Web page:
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Village of Oak Creek Attorney is Praised for Volunteer Efforts

Village of Oak Creek attorney Elizabeth McFarland is devoted to her community. Her volunteer efforts include serving on the Northern Arizona Healthcare Board of Directors and the Arizona Community Foundation of Sedona Board of Advisors.

During the 19th Annual Spirit of Sedona awards luncheon on Sept. 5 at the Enchantment Resort, McFarland was recognized as the Arizona Community Foundation of Sedona Volunteer of the Year.

“Why I volunteer is because it is a win-win-win life strategy,” McFarland explained. “Not only does the organization and community benefit from the volunteer’s efforts, so does the volunteer. Volunteering provides opportunities for building social support networks that benefit both community members and volunteers.”

Volunteering also increases self-esteem and provides greater life satisfaction, she says. “Acts of altruism make the volunteer healthier, happier and less stressed. Studies have consistently shown that improved mood, better physical health and increased longevity are connected to giving – whether it’s monetary donations or volunteer hours. When it comes to your health, it truly is better to give than to receive.”

John Kincaid, co-chair of ACF of Sedona, presented the award to McFarland at the luncheon event. “Elizabeth is self-employed in her full-time legal practice, yet finds time to volunteer her talents, intelligence, honesty, integrity and dedication to improve the community,” he noted. “Most of Elizabeth’s volunteer work takes advantage of her legal skills and business experience. A diverse group of local non-profits, too numerous to list, have benefited from Elizabeth’s pro bono legal advice.”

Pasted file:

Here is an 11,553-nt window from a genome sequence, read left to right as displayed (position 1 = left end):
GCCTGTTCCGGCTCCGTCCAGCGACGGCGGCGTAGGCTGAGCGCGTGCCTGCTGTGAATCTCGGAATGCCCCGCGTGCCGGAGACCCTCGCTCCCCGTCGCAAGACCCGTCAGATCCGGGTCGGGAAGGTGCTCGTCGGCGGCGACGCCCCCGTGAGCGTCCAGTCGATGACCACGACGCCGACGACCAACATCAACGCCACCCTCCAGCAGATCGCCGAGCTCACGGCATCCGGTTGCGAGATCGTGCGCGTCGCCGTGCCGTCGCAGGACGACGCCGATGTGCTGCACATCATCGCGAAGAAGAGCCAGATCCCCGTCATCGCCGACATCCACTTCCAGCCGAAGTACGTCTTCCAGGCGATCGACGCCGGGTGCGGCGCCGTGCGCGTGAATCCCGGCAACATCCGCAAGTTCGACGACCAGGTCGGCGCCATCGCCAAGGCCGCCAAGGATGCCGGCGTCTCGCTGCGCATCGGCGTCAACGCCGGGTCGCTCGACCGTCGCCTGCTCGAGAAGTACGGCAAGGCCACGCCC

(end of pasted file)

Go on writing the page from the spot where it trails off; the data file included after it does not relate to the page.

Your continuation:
McFarland has found her volunteer efforts greatly rewarding in the two major non-profits she has chosen to help. The first, Northern Arizona Healthcare (NAH), is the largest not-for-profit healthcare organization in Northern and Central Arizona, serving more than 167,000 patients each year at its locations, from Flagstaff Medical Center to the Verde Valley Medical Center campuses in Cottonwood and Sedona.

“Serving on the Northern Arizona Healthcare Board of Directors brought me great satisfaction because I could see the progress and accomplishments of the organization over time, culminating this year in Flagstaff Medical Center tying for second best hospital in Arizona in the US News and World Report ranking, behind only the Mayo Clinic,” she said.

McFarland added that, although Verde Valley Medical Center is too small to be ranked by US News, both VVMC and Flagstaff Medical Center received 5-star ratings from the Centers for Medicare and Medicaid Services. This is outstanding, she says, because only the top 7% of all hospitals in the nation receive the 5-star rating.

The second large non-profit where she volunteers, The Arizona Community Foundation of Sedona, is an affiliate of the Arizona Community Foundation, a family of charitable funds created for the community and by the community in 1978.

Foundation grants are awarded year-round through a process overseen by a local board of advisors, composed of volunteers such as McFarland.